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Small Business Center: Set new goals as you celebrate your success

As we approach the end of 2017, many business owners reflect on the goals they set for their business for the past year. If you achieved or surpassed your goal, it will be a time for celebration for you, your staff, your family and sometimes even your vendors. It is a time to thank everyone involved in your business for helping you be a success. This is when you and your staff share in the excitement of achieving business and, perhaps, personal accomplishments. Celebrate the moment with them!

Even if you did not have any goals for 2017, it’s never too late to make this the best holiday season that your business has ever experienced. Creating a celebratory atmosphere with your workers, vendors, and your customers can help improve morale at the least and will more likely lead to an enhancement in your sales performance and productivity.

If you haven’t established any goals yet, there are five elements needed for a goals to a lead to a successful fruition. Remember to use the SMART acronym. The goal must be specific, measurable, achievable, relevant, and time bound. For example, a daycare provider may decide that she would like to take her business to the next level. Will she achieve her goal? Most likely not since this is a fairly vague goal.

Perhaps she may say that she would like to go from having $3,000 net income per month to $3,500 per month in revenues; or maybe she could say that she would like to go from having an average of 6 children under her care per week to 7 children per week within 6 months. In this case, the goal would clearly be within her reach, it has a measure of success and a timeline in place for achievement.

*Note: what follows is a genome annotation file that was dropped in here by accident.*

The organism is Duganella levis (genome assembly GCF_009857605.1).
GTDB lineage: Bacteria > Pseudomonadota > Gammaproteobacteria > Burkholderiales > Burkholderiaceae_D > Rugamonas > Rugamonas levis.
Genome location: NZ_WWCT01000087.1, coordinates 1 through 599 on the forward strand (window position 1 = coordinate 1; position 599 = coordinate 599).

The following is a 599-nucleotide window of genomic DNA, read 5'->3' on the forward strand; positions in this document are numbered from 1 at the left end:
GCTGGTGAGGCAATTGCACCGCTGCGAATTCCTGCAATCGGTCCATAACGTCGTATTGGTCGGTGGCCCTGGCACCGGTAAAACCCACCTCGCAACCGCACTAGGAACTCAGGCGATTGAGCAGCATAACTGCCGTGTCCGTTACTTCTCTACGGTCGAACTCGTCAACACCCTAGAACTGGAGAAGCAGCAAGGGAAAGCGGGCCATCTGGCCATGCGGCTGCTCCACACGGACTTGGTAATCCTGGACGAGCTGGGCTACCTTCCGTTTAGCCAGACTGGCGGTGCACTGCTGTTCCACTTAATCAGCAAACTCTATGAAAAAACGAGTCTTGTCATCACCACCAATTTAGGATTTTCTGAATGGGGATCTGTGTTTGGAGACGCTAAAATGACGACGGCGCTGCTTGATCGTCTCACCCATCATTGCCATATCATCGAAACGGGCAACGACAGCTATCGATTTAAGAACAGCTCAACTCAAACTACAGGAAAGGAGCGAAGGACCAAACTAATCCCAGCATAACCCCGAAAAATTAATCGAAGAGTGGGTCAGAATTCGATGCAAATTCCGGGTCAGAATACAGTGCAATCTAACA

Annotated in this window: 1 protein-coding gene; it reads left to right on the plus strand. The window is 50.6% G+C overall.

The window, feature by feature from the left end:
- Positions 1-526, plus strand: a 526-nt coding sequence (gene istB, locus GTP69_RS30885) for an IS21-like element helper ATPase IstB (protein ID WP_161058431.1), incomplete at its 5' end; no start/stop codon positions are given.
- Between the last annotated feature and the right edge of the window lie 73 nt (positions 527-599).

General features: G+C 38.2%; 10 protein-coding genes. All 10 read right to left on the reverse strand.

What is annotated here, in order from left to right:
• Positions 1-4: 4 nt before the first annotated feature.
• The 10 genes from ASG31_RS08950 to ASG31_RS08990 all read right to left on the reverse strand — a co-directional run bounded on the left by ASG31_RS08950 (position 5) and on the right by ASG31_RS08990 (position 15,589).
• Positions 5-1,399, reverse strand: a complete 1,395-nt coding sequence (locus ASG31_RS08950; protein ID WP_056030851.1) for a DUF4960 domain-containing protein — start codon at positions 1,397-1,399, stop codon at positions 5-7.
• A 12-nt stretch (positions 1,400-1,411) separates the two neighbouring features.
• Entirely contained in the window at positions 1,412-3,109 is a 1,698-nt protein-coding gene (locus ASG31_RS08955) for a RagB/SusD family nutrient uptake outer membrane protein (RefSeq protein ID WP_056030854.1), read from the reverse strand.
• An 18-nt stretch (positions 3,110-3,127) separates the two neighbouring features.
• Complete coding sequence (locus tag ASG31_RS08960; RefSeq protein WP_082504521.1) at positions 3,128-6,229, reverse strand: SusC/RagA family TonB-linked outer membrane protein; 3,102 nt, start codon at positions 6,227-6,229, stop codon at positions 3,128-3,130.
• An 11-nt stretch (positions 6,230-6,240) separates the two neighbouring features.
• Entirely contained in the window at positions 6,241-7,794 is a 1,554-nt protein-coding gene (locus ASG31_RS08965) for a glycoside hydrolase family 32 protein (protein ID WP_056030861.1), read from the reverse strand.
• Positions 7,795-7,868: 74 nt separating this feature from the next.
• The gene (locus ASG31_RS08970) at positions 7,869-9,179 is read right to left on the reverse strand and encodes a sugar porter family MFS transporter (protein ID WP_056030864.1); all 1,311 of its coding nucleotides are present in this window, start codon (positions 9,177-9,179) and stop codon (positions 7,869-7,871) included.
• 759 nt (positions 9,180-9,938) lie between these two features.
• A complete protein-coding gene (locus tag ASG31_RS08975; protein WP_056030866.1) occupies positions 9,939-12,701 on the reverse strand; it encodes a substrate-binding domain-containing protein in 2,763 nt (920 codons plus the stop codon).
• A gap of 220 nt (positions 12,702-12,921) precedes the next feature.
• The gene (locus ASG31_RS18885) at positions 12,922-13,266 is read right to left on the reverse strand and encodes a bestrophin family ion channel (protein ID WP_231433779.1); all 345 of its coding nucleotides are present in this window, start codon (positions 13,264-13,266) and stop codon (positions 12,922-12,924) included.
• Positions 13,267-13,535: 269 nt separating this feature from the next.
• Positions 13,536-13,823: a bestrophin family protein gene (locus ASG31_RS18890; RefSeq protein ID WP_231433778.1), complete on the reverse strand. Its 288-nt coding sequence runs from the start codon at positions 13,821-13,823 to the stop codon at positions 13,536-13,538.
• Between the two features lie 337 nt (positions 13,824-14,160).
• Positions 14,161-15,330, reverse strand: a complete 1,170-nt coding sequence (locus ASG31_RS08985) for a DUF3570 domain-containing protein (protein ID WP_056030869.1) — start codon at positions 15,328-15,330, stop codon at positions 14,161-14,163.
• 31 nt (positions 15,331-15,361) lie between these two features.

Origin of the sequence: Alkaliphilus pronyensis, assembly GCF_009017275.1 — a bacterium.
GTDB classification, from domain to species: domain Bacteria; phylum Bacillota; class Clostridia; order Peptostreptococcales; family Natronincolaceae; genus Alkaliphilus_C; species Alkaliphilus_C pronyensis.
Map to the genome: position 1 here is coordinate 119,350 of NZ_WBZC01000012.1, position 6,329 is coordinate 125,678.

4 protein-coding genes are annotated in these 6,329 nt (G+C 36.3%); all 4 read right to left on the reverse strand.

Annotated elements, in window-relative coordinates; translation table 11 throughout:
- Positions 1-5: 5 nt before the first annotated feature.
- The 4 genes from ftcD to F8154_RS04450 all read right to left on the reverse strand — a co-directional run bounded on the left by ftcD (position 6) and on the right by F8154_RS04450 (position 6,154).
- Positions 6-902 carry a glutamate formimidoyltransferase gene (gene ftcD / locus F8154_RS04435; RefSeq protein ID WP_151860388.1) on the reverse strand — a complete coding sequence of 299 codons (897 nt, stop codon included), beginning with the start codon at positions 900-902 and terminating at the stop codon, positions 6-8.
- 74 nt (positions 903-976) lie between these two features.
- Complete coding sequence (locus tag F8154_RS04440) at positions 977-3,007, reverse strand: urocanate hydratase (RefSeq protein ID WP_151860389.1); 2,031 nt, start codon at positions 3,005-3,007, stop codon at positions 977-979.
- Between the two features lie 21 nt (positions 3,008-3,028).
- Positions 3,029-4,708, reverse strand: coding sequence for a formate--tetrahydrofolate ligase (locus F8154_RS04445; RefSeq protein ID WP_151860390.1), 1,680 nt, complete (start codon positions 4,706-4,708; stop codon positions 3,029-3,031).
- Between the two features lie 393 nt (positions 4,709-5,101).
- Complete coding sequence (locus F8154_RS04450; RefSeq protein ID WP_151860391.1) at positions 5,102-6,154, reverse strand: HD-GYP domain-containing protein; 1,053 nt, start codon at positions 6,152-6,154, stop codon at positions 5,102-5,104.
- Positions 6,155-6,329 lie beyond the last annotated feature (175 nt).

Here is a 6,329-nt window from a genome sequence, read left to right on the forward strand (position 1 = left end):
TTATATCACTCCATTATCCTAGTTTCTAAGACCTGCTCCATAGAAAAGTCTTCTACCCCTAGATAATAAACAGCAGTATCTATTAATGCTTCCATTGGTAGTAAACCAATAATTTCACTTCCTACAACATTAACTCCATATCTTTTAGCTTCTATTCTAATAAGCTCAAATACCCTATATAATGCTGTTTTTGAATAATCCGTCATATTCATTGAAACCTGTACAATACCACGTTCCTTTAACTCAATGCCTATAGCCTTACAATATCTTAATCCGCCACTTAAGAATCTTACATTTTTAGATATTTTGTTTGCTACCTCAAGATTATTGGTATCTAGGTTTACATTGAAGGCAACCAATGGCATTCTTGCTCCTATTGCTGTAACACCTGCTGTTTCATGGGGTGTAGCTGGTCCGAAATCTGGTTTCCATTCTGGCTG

With closely held small businesses, we suggest having a monthly measure of some key areas such as revenues or expense budgets to ensure that things are staying on track. Determine what you want to accomplish towards your goal at end of each month in order to help keep you on schedule.

If monthly does not work for your business, maybe create a quarterly review and consider using an outside set of eyes, like your business counselor at the CGCC Small Business Development Center, a bookkeeper or an accountant. At the minimum, every business should do an end-of-year reflection and set goals for improvement.

Remember your business goal can be anything from increasing your sales, decreasing employee turnover rate, writing a policy/procedure manual, or anything you deem beneficial for your business. Consider including your staff input in determining your goals for 2018 along with how all of you are going to achieve them. Your employees are always your front line to success. It’s never too early to start thinking about what you can celebrate achieving next year.

Rick Leibowitz is director of the Small Business Development Center, Columbia Gorge Community College. Rose Mays is a program specialist at the center. They can be reached at (541) 506-6120.


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